You may have heard of reality therapy but may not be intrinsically familiar with the techniques. This article seeks to go into the details of this psychotherapy so that you get a clear idea of what it is, and what is its scope.
There are times in our lives when there is that something that we desperately seek or pursue, but the route we follow to reach that something appears to mislead us and take us further from our goal. In those moments of bottomless despair, we often wonder what went wrong with our efforts. This is where reality therapy makes a grand entrance. This therapy is a psychotherapeutic and psychological counseling approach which seeks to answer such questions as “What went wrong with my efforts?” and “Why didn’t it work out the way I had expected?”. The therapy techniques help such individuals to inch closer to the solutions of their inner problems by drawing the focus of the subject upon the immediate situations and developments in his/her life. Let’s get to know this unique approach to psychotherapy a bit more closely.
What is Reality Therapy?
It is a way of psychological evaluation to find out what the client/subject really wants in life. Once this is established, the counselor then focuses on what the subject has done or what actions he/she has taken to get closer to his/her achievable. Thereafter, the counselor assists the subject/client to logically evaluate whether the actions the latter has been undertaking and the behavioral pattern he/she is currently exhibiting is, at all, taking him/her anywhere closer to his/her achievable or are his/her actions and behavior gradually distancing him/her from his/her goal. Reality exercises, sessions and activities are designed in such a way as to conduct and synchronize this goal-action-behavior routine in such a way that actions and behavior are conditioned to take the subject closer to his/her goal. The techniques and procedures of this therapy were developed in 1965 by American psychiatrist William Glasser.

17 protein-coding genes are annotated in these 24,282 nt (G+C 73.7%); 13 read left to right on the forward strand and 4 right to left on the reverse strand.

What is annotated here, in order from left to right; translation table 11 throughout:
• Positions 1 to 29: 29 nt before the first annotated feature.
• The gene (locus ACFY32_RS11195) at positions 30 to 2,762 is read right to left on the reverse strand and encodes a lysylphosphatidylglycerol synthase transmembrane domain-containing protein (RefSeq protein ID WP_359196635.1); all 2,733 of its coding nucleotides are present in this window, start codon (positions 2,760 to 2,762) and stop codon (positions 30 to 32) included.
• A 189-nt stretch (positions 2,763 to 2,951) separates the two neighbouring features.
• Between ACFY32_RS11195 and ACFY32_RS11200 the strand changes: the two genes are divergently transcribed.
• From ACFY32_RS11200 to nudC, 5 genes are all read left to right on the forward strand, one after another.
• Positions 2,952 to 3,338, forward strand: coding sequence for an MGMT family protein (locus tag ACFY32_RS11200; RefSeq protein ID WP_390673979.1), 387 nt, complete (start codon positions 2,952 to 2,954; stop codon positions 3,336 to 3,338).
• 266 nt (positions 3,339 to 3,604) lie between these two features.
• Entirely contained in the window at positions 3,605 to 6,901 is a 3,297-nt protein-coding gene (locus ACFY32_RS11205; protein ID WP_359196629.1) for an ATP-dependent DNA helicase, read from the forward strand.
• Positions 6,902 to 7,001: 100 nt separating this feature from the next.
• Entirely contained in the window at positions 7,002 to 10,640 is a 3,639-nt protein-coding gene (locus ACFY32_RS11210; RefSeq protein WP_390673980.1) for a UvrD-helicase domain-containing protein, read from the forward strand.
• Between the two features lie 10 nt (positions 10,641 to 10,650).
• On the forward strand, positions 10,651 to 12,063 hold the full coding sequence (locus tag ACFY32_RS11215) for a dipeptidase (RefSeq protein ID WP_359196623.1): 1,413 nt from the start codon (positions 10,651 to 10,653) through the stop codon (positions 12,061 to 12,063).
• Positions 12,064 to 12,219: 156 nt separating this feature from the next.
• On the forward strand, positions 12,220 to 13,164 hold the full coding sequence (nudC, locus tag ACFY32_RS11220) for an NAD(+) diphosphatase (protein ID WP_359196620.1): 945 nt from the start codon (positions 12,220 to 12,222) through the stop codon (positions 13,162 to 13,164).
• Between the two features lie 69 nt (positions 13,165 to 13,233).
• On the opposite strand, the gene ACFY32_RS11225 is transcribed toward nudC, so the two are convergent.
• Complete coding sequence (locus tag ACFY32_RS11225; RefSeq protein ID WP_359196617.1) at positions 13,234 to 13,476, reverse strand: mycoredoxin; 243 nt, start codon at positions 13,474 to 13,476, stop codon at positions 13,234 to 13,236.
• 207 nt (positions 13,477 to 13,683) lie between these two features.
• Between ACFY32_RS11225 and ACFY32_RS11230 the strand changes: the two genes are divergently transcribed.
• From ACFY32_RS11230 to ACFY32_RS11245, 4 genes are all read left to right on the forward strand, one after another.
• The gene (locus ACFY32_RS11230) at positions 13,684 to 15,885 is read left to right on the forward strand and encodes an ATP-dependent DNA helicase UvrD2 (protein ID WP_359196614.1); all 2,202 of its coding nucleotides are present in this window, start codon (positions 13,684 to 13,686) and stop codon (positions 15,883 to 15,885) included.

Reality Therapy Techniques: Steps Involved
Client Aspects Targeted by Therapy